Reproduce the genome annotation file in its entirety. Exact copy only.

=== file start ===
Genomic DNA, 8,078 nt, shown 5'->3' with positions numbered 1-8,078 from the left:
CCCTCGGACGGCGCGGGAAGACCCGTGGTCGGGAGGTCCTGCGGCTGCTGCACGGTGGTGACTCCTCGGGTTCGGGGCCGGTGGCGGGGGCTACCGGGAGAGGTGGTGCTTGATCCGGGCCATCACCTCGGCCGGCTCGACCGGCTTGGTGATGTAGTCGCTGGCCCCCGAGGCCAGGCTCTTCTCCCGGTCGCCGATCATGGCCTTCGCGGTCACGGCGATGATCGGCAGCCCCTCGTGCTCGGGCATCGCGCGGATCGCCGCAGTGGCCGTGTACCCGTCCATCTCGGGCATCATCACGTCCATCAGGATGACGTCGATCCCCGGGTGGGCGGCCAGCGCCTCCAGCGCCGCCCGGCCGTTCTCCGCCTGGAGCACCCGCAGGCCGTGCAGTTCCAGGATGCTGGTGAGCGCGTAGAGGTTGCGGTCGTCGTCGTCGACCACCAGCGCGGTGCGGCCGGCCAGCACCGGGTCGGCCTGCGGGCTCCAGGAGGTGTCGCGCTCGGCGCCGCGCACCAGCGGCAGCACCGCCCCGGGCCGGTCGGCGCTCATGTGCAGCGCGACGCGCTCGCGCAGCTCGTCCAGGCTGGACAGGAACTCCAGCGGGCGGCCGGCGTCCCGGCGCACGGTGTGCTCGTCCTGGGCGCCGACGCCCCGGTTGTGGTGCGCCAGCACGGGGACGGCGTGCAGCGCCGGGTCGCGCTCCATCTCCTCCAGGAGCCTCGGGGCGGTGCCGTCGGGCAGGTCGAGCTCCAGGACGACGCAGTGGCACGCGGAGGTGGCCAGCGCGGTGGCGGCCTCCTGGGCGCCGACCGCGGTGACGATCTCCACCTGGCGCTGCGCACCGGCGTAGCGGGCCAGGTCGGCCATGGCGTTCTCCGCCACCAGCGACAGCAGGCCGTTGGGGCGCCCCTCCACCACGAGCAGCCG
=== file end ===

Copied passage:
Genomic DNA, 8,078 nt, shown 5'->3' with positions numbered 1-8,078 from the left:
CCCTCGGACGGCGCGGGAAGACCCGTGGTCGGGAGGTCCTGCGGCTGCTGCACGGTGGTGACTCCTCGGGTTCGGGGCCGGTGGCGGGGGCTACCGGGAGAGGTGGTGCTTGATCCGGGCCATCACCTCGGCCGGCTCGACCGGCTTGGTGATGTAGTCGCTGGCCCCCGAGGCCAGGCTCTTCTCCCGGTCGCCGATCATGGCCTTCGCGGTCACGGCGATGATCGGCAGCCCCTCGTGCTCGGGCATCGCGCGGATCGCCGCAGTGGCCGTGTACCCGTCCATCTCGGGCATCATCACGTCCATCAGGATGACGTCGATCCCCGGGTGGGCGGCCAGCGCCTCCAGCGCCGCCCGGCCGTTCTCCGCCTGGAGCACCCGCAGGCCGTGCAGTTCCAGGATGCTGGTGAGCGCGTAGAGGTTGCGGTCGTCGTCGTCGACCACCAGCGCGGTGCGGCCGGCCAGCACCGGGTCGGCCTGCGGGCTCCAGGAGGTGTCGCGCTCGGCGCCGCGCACCAGCGGCAGCACCGCCCCGGGCCGGTCGGCGCTCATGTGCAGCGCGACGCGCTCGCGCAGCTCGTCCAGGCTGGACAGGAACTCCAGCGGGCGGCCGGCGTCCCGGCGCACGGTGTGCTCGTCCTGGGCGCCGACGCCCCGGTTGTGGTGCGCCAGCACGGGGACGGCGTGCAGCGCCGGGTCGCGCTCCATCTCCTCCAGGAGCCTCGGGGCGGTGCCGTCGGGCAGGTCGAGCTCCAGGACGACGCAGTGGCACGCGGAGGTGGCCAGCGCGGTGGCGGCCTCCTGGGCGCCGACCGCGGTGACGATCTCCACCTGGCGCTGCGCACCGGCGTAGCGGGCCAGGTCGGCCATGGCGTTCTCCGCCACCAGCGACAGCAGGCCGTTGGGGCGCCCCTCCACCACGAGCAGCCG